Minnesota Somali group says rejecting federal grant was right

MINNEAPOLIS, MN - JUNE 26:Saeed Fahra holds high a U.S. and Somali flags as he gives a speaks to the mostly young male audience during a break in the action of Somali Week's Hoops for Hope basketball tournament at the Richard Green Central Park Community School gym on June 26, 2011, in Minneapolis, MN.  In the last three years, at least 25 young men have disappeared from Minneapolis to fight for the Somali-based Islamist extremist, al-Qaeda-linked group called al-Shabab, and dozens more are being investigated for recruiting or fundraising on behalf of the terrorist organization. None so far have tried to attack in the United States, but law-enforcement officials have gathered intelligence indicating that they will.One of the first Americans to disappear was Abdirizak Bihi?€?s nephew, a 17-year-old honor student who joined al-Shabab in 2008 and was killed the next year. Bihi, a former translator for area hospitals, responded by launching a youth advocacy program called Somali Education and Special Advocacy Center to combat militant Islam. The undertaking has since jeopardized his finances, his marriage and his reputation. He would happily quit tomorrow, he said, ?€?if I believed there was anyone else crazy enough to do this.?€  Although the number of Somali-American extremists pales in comparison to those Somalis seeking a peaceful existence in the United States and Somalia, the deep impact of the small number of extremists has dominated media coverage about the country, leading to negative stereotypes about the people of Somalia.(Photo by Jahi Chikwendiu/The Washington Post via Getty Images)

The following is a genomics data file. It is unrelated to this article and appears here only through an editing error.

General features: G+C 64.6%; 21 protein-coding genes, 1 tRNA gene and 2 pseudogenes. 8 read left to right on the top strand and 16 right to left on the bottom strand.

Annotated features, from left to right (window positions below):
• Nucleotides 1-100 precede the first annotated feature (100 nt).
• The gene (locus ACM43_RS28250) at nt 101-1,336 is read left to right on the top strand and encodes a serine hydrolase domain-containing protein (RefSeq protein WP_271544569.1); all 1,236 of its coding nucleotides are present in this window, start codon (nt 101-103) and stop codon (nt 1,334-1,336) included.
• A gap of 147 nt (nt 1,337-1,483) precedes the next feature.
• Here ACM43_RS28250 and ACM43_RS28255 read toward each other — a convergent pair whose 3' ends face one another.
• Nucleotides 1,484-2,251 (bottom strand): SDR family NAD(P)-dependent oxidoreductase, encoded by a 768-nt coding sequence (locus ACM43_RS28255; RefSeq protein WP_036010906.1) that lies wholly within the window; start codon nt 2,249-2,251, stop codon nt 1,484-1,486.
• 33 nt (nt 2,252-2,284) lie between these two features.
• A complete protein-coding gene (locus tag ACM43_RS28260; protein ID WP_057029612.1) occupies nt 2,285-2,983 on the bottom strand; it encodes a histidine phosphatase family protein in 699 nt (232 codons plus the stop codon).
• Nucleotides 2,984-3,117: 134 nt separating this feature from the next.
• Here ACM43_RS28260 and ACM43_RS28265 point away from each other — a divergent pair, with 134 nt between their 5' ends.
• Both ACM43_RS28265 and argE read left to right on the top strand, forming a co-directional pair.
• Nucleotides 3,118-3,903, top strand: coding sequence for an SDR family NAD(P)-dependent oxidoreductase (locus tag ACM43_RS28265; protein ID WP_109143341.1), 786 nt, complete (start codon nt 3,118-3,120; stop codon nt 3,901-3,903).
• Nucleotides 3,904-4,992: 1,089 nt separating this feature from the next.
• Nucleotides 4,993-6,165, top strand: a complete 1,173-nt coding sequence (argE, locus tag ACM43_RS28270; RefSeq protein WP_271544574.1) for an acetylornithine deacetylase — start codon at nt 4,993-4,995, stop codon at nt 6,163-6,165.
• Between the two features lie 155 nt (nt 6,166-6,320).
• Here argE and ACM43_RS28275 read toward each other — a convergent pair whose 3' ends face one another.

Saeed Fahra holds high a U.S. and Somali flags as he gives a speaks to the mostly young male audience during a break in the action of Somali Week’s Hoops for Hope basketball tournament at the Richard Green Central Park Community School gym on June 26, 2011, in Minneapolis, MN. Photo by Jahi Chikwendiu/The Washington Post via Getty Images

MINNEAPOLIS — The leaders of a Minnesota nonprofit that works to improve the lives of young Somalis knew the stakes were high when they rejected $500,000 in federal funding earlier this month.

Eighty students who were expected to go through a career mentoring and job placement program over the next two years now might not get the chance. Workshops designed to help hundreds of Somali parents might have to be cancelled. And plays meant to get people talking about difficult topics may have to be scaled back.

Still, Ka Joog is proud of its decision. The group was among several U.S. nonprofits that rejected federal grant money designed to counter violent extremism, citing actions and statements made by President Donald Trump that they view as anti-Muslim and anti-immigrant, including the ban on travel from seven predominantly Muslim countries that he tried to impose.

Ka Joog is planning an April fundraising event to try to make up for the half-million dollars it turned down, in hopes that it can expand its programs as planned to help as many young people as possible.

“This money would have impacted Ka Joog and the community and young people in so many ways,” said executive director Mohamed Farah. “But it’s not about the money, to be honest. It’s about the principle and about what we stand for, and that’s priceless.”